• Climate change. Coal burning releases carbon dioxide, which is the primary greenhouse gas driving climate change. Climate change results in many health harms and challenges from extreme temperatures, to declining air and water quality, to the spread of warm weather pests and diseases to new areas. In addition to the health impacts, climate change intensified extreme storms and flooding threaten the reliability and safety of coal ash infrastructure and increase the risk of water contamination. For example, Duke’s coal ash spill at H.F. Lee coal plant occurred following flooding from Hurricane Matthew.

Despite all this, Duke remains committed to coal. As of 2013, Duke Energy burned the second highest level of coal of U.S. electric power producers, and had the highest carbon pollution emissions of any U.S. power producer. (Ceres, Benchmarking Utility Air Emissions, 2015)

RESOLVED: Shareholders request that Duke Energy publish a report assessing the public health impacts of its coal use on rates of illness, mortality, and infant death, due to coal related air and water pollution in communities adjacent to Duke’s coal operations, and provide a financial analysis of the cost to the Company of coal‑related public health harms, including potential liability and reputational damage. The report should be published by 2018, at reasonable expense, and omit proprietary information.


Investors request the report consider and describe:

  • The public health impacts of climate change and how Duke Energy’s coal burning exacerbates them;
  • How the Company’s coal operations, including its coal ash disposal, impacts the public health of low income communities of color, as per the report of the U.S. Civil Rights Commission.


Opposing Statement of the Board of Directors

Your Board of Directors recommends a vote “AGAINST” this proposal for the following reasons:

Duke Energy is committed to finding new ways to confront our industry’s biggest challenges, including greenhouse gas emissions and other issues associated with the use of coal as a fuel source for electric generation. The risks associated with these issues are examined by our Board of Directors and management on a regular basis. As a result, Duke Energy has been investing in new technologies, modernizing its generation fleet to transition to cleaner, more efficient energy sources, expanding the use of energy efficiency and developing plans to close its coal ash basins. The Corporation also regularly reports on these items in a number of public disclosures.

The Corporation has invested more than $7.5 billion in environmental control equipment to lower emissions from its power plants since 1999 and has decreased carbon dioxide emissions by 28%, sulfur dioxide emissions by 86% and nitrogen oxide emissions by 65% since 2005. The Corporation has also announced plans to retire more than 1,800 megawatts of coal generation and invest $4 billion in new, efficient natural gas facilities by 2020. In addition to its investments to modernize its generation fleet to reduce emissions, the Corporation has also made substantial investments in renewable energy, including investing almost $5 billion to grow its wind and solar power businesses with plans to invest approximately $3 billion more in renewables by 2020. The Corporation has also become a leader in the utility industry on ash management and has publicly disclosed its plans to close all of its ash basins in North Carolina by 2029.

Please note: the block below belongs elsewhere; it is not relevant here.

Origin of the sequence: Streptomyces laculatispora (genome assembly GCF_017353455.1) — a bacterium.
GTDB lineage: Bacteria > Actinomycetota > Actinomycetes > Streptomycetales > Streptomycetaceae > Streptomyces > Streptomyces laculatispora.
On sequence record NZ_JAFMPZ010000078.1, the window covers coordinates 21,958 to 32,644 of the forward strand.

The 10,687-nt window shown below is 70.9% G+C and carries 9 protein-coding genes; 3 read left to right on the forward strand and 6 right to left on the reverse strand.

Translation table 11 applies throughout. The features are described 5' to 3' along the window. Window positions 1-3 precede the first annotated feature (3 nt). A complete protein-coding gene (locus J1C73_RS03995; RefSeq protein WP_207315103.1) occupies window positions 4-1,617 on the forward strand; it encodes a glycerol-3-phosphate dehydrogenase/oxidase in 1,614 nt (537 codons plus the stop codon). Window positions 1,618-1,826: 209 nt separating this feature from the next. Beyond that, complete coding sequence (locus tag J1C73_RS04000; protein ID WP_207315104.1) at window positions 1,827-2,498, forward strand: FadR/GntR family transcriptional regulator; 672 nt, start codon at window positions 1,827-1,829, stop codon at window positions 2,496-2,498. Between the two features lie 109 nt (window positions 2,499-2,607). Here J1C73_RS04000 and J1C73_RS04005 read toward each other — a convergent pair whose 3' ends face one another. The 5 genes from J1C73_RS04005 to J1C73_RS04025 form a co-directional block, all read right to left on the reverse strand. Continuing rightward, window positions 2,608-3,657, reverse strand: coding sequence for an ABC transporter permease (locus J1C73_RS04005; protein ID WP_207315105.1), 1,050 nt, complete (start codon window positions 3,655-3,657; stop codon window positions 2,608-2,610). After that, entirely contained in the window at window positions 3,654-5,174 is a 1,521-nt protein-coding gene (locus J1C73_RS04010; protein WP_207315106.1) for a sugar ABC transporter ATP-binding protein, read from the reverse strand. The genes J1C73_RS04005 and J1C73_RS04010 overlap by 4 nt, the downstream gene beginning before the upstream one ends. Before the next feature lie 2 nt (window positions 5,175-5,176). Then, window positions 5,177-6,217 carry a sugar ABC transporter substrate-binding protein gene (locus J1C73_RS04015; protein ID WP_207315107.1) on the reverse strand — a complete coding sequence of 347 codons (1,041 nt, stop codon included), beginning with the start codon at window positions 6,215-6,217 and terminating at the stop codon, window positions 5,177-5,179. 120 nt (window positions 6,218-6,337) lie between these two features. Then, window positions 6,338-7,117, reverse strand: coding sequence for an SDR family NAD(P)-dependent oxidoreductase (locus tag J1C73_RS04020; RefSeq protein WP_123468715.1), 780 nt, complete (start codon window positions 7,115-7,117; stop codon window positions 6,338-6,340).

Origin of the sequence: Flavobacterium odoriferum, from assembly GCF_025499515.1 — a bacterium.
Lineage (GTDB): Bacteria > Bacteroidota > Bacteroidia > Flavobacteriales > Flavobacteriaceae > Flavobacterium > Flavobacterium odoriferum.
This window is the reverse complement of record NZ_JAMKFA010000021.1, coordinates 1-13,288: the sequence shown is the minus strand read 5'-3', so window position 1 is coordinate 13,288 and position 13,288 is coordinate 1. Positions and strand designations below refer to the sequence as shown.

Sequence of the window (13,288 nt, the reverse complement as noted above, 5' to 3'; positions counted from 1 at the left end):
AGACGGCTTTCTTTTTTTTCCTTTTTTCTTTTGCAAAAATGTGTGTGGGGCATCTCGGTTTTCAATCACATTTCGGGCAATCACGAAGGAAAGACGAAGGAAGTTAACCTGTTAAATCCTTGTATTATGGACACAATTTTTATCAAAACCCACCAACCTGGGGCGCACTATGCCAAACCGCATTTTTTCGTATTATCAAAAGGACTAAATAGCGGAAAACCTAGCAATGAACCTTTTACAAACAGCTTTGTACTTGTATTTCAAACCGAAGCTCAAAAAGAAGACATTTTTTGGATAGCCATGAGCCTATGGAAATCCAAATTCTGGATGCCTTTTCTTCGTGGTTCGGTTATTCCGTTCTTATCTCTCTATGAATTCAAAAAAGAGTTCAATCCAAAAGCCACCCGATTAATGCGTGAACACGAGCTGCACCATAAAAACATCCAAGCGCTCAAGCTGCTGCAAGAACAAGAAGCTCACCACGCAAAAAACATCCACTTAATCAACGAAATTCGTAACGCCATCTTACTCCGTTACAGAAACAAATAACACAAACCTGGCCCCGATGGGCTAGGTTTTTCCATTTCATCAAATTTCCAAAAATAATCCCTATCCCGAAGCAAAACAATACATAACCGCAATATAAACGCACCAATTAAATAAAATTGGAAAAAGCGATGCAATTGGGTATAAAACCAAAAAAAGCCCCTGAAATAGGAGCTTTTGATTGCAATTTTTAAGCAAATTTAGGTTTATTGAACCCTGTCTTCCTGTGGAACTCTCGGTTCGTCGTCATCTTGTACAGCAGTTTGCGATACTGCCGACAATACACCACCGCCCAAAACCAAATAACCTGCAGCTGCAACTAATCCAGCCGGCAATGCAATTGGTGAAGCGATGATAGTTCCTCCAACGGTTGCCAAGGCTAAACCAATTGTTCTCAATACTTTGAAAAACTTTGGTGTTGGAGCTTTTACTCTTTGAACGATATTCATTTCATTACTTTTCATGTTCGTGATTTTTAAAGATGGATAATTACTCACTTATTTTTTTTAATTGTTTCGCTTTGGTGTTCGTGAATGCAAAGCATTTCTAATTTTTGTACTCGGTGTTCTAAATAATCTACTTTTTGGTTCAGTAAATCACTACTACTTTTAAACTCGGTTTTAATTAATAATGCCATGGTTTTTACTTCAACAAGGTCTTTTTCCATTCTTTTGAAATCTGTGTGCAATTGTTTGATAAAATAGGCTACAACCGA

Duke Energy has reported the metrics and the associated risks related to its coal plants and carbon emissions in the annual Sustainability Report. A link to the Sustainability Report is provided on Duke Energy’s website at Duke Energy also discloses its material risks, including those related to climate change and the environment, in its Annual Report on Form 10‑K filed with the SEC and provided to shareholders every year. Our Investor Response to the Carbon Disclosure Project, also posted on Duke Energy’s website at, discloses in detail how the Board of Directors and management review the risks related to carbon emissions, climate change and other environmental, health and safety issues. It also discusses the financial implications of those risks and the actions the Corporation is taking to manage the associated risks, such as increasing wind and solar power and instituting various energy efficiency programs. Finally, Duke Energy also includes a great deal of additional information on its use of coal, ash management, renewables and all of its environmental compliance plans on its website on the Environment section, located at, and Sustainability section, located at

Because of Duke Energy’s extensive public disclosures that already exist, including on the risks associated with the Corporation’s use of coal, the Board of Directors believes that preparation of the proponent’s requested report would be duplicative and an unnecessary waste of the Corporation’s resources.

For the Above Reasons the Board of Directors Recommends a Vote “AGAINST” This Proposal.

Title Goes Here